Lieberman was unavailable for comment, and a top Lieberman aide told me that all this trigger talk was “too vague and elusive” to be taken seriously.
On Saturday, Lieberman seems committed to voting with the Democrats—with whom he continues to caucus—to allow Reid’s bill to come to the floor. But if the public option isn’t ultimately stripped out, he’ll likely block efforts to end the debate.
“He knows the important vote is the vote to cut off debate,” McCain said. “Frankly, the [Democratic senators] who are a little less straightforward will vote against the bill on final passage, and Reid will still only need 51 votes. And then they’ll go home and say, ‘Well, I voted against the bill!’ When the key vote is the cloture vote on final passage, and Joe has announced that he will not vote for cloture in the critical part of the process.”
As for Dems who end up voting for cloture but claiming to their constituents that they actually opposed the bill, McCain and his fellow Republicans are ready to call them out—especially those who are up for reelection in 2010. “It certainly isn’t the place,” he said, “where they could have made a difference.”
As for Lieberman, the Senate Dems are publicly love-bombing him, telling anyone who’ll listen what a wonderful guy he is, and sending emissaries like Interior Secretary Ken Salazar, a former Senate pal, to take his temperature. But privately the Dems are reserving the dire option of removing him from the chairmanship of the Homeland Security and Governmental Affairs Committee—just in case he turns out to be not so wonderful, after all. (Lieberman narrowly escaped that outcome earlier this year, but was saved by none other than President Obama, who declared that there were no hard feelings for the McCain apostasy and the senator should keep his chairmanship.)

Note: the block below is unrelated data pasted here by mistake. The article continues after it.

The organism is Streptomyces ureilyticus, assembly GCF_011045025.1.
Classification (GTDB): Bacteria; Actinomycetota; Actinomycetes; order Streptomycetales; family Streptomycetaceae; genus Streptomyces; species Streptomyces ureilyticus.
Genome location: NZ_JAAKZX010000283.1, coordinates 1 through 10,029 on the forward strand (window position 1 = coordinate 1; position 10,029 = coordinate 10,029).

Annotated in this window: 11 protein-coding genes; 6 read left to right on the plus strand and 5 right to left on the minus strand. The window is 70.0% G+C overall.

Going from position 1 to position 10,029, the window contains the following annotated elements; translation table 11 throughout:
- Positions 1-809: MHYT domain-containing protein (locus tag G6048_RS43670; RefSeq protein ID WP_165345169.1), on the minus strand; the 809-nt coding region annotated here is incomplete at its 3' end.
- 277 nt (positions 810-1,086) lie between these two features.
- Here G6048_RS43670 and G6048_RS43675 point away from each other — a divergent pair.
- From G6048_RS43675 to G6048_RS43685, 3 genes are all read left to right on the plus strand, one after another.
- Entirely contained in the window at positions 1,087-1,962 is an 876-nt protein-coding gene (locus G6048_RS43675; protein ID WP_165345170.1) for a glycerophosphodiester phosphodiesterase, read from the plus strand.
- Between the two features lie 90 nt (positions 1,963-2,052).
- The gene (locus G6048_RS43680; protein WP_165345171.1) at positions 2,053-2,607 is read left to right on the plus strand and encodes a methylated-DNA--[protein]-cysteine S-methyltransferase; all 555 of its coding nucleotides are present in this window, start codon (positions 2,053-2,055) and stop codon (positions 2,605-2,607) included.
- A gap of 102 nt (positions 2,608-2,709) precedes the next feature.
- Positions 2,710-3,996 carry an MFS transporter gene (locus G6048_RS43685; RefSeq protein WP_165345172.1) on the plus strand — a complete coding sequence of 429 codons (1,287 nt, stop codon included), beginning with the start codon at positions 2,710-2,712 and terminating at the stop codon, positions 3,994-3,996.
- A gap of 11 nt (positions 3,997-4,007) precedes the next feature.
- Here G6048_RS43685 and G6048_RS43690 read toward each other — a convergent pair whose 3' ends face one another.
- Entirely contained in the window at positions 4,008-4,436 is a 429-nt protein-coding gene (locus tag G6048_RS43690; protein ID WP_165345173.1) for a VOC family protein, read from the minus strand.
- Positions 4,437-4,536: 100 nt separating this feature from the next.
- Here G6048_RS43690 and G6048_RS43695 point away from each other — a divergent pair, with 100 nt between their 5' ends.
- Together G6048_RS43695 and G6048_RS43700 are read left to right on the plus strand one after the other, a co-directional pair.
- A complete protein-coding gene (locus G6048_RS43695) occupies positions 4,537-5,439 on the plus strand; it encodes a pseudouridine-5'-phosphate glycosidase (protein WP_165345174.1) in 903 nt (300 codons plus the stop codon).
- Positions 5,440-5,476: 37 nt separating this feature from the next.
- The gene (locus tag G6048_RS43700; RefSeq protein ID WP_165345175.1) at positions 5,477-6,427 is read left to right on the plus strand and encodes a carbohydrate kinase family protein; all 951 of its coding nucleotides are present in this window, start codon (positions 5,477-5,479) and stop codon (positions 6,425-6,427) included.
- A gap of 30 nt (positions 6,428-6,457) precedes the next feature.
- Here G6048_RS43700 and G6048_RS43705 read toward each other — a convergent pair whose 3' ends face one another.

McCain, for his part, doubts the Dems have the nerve.
“I would remind you that there may be other issues between now and November 2010 when they will need 60 votes,” he told me.
Although it is widely assumed by Senate Democrats that Lieberman continues to nurse a grudge against colleagues who supported left-leaning millionaire Ned Lamont after he beat the senator in the 2006 Democratic primary—and that this alleged grudge is the psychic subtext for some of Lieberman's actions—McCain insisted otherwise.
"Joe doesn't hold a grudge—he just doesn't," McCain told me. "Let me just give you an example that's really astounding. In that 2006 primary, Chris Dodd [Lieberman's Senate colleague from Connecticut] was campaigning with Joe Lieberman, and then Joe lost the primary, and the very next day Dodd was campaigning with Ned Lamont. And yet Joe has rapidly endorsed and is supporting Chris Dodd for reelection in 2010. Some individuals might be a little reluctant after that.”
“Joe is not."
Lloyd Grove is editor at large for The Daily Beast. He is also a frequent contributor to New York magazine and was a contributing editor for Condé Nast Portfolio. He wrote a gossip column for the New York Daily News from 2003 to 2006. Prior to that, he wrote the Reliable Source column for The Washington Post, where he spent 23 years covering politics, the media, and other subjects.